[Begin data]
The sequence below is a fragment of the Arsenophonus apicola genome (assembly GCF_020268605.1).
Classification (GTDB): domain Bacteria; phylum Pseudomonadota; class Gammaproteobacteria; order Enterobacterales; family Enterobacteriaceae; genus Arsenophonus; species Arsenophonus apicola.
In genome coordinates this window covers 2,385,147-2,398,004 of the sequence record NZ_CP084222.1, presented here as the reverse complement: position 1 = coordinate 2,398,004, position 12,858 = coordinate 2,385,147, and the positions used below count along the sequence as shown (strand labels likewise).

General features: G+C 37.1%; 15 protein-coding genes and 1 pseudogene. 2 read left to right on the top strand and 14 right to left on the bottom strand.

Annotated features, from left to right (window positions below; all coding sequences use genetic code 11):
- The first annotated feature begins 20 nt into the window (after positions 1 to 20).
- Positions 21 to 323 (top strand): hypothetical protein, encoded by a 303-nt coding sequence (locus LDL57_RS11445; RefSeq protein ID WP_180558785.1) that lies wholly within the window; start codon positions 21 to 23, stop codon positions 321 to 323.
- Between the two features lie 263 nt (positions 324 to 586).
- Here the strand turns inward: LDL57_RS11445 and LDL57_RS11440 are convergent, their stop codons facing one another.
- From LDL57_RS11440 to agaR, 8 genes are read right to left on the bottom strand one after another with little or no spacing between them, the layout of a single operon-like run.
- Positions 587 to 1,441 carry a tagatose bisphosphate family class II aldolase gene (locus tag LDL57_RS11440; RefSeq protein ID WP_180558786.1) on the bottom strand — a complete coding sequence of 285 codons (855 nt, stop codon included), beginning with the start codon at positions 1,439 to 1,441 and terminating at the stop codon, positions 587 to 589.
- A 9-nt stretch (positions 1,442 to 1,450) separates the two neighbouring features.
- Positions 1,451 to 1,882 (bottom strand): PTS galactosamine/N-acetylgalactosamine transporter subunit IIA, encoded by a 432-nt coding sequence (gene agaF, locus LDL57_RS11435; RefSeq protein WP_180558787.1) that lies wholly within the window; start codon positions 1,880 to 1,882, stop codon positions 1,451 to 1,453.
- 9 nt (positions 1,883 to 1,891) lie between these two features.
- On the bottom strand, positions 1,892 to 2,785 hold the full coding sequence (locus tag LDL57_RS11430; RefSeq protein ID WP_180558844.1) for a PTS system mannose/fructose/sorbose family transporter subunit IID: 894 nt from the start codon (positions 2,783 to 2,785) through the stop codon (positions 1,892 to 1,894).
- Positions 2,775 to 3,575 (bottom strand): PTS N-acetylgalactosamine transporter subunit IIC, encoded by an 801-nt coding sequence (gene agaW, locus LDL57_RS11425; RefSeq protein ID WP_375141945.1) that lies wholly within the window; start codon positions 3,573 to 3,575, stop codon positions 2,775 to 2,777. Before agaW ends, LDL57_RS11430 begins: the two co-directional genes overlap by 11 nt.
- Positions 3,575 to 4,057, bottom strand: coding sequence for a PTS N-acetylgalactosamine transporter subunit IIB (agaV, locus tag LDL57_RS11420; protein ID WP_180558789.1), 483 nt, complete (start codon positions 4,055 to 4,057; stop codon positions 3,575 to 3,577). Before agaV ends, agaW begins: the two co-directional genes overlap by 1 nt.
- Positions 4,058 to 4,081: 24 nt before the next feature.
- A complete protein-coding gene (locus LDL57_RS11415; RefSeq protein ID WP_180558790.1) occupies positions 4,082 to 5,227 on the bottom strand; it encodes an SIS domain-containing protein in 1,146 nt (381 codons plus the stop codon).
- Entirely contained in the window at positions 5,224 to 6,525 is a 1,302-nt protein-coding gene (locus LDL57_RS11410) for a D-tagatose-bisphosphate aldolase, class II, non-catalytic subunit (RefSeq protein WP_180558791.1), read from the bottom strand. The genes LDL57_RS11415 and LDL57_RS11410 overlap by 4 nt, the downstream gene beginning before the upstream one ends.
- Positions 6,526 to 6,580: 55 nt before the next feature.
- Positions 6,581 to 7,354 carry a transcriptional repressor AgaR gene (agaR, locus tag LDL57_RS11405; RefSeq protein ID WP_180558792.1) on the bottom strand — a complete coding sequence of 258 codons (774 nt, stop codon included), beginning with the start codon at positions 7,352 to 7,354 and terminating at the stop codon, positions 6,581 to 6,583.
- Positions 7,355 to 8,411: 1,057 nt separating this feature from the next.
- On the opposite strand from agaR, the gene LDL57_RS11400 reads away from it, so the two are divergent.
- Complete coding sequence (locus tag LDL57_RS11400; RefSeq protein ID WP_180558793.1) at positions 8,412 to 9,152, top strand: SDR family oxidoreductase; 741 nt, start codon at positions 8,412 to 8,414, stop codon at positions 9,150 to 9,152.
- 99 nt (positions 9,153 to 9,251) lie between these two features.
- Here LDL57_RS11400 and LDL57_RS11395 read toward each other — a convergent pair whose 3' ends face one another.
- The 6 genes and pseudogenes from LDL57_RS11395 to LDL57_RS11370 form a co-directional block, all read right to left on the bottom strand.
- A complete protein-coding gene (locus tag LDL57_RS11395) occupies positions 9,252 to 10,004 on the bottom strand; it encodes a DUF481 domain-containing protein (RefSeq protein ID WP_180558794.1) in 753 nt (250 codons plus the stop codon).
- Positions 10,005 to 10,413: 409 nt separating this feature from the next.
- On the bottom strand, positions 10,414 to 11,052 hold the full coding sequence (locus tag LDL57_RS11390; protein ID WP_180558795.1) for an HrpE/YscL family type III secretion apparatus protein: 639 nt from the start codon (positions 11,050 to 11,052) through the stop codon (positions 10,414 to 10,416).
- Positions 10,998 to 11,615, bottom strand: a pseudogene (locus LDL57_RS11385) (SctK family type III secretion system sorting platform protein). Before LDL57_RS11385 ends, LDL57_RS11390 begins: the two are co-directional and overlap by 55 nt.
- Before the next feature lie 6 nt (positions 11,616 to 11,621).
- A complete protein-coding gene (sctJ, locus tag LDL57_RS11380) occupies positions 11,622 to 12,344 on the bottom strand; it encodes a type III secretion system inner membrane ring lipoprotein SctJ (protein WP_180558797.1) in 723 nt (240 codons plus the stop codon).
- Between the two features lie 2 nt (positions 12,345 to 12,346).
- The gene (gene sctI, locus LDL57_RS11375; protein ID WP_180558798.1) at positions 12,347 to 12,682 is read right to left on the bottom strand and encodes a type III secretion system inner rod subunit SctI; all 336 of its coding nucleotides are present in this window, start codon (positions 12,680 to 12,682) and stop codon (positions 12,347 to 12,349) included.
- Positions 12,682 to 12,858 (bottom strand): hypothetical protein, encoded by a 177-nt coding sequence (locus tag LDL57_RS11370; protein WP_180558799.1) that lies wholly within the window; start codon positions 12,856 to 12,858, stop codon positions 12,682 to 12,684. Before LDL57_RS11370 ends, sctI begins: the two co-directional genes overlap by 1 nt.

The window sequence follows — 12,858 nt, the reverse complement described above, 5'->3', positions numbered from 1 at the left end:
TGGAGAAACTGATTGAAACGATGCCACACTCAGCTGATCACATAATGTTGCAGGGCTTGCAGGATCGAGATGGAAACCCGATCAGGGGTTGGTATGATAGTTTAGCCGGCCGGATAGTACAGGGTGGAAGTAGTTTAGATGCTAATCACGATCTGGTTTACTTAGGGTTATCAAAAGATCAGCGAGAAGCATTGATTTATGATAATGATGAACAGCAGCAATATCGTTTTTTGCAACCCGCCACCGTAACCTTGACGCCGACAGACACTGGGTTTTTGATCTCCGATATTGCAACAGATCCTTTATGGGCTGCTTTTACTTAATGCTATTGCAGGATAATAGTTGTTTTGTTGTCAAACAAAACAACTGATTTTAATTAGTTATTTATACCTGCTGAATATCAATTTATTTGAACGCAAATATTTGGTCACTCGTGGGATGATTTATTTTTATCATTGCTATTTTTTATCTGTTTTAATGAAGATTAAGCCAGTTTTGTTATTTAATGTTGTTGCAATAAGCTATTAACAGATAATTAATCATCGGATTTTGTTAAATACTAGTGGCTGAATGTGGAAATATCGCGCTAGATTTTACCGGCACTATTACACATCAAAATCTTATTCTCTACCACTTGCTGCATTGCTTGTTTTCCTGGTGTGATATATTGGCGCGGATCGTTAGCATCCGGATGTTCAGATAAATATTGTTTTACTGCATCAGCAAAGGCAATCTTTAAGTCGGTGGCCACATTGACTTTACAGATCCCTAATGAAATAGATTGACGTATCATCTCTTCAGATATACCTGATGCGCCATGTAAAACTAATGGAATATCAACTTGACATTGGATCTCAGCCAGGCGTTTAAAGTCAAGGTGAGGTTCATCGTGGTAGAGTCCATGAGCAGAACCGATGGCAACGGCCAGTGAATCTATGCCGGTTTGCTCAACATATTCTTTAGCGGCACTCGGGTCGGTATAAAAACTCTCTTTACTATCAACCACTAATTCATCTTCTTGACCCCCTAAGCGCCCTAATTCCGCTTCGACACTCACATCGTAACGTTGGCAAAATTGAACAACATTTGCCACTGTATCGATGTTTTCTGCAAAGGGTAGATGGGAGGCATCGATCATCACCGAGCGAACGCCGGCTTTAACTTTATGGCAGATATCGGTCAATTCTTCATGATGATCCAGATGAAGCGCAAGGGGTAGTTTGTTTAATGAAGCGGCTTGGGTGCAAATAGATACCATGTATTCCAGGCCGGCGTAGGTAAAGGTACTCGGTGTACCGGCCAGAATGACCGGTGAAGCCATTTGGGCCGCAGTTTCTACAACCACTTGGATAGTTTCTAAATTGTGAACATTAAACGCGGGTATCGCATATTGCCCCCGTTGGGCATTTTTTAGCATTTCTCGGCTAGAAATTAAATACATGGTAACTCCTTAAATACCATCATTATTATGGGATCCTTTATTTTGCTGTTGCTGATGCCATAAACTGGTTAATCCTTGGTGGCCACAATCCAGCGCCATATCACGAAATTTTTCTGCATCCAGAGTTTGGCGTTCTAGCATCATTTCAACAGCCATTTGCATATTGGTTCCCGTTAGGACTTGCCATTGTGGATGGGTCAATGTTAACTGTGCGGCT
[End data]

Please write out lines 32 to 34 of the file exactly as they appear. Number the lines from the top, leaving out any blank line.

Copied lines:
- Positions 10,998 to 11,615, bottom strand: a pseudogene (locus LDL57_RS11385) (SctK family type III secretion system sorting platform protein). Before LDL57_RS11385 ends, LDL57_RS11390 begins: the two are co-directional and overlap by 55 nt.
- Before the next feature lie 6 nt (positions 11,616 to 11,621).
- A complete protein-coding gene (sctJ, locus tag LDL57_RS11380) occupies positions 11,622 to 12,344 on the bottom strand; it encodes a type III secretion system inner membrane ring lipoprotein SctJ (protein WP_180558797.1) in 723 nt (240 codons plus the stop codon).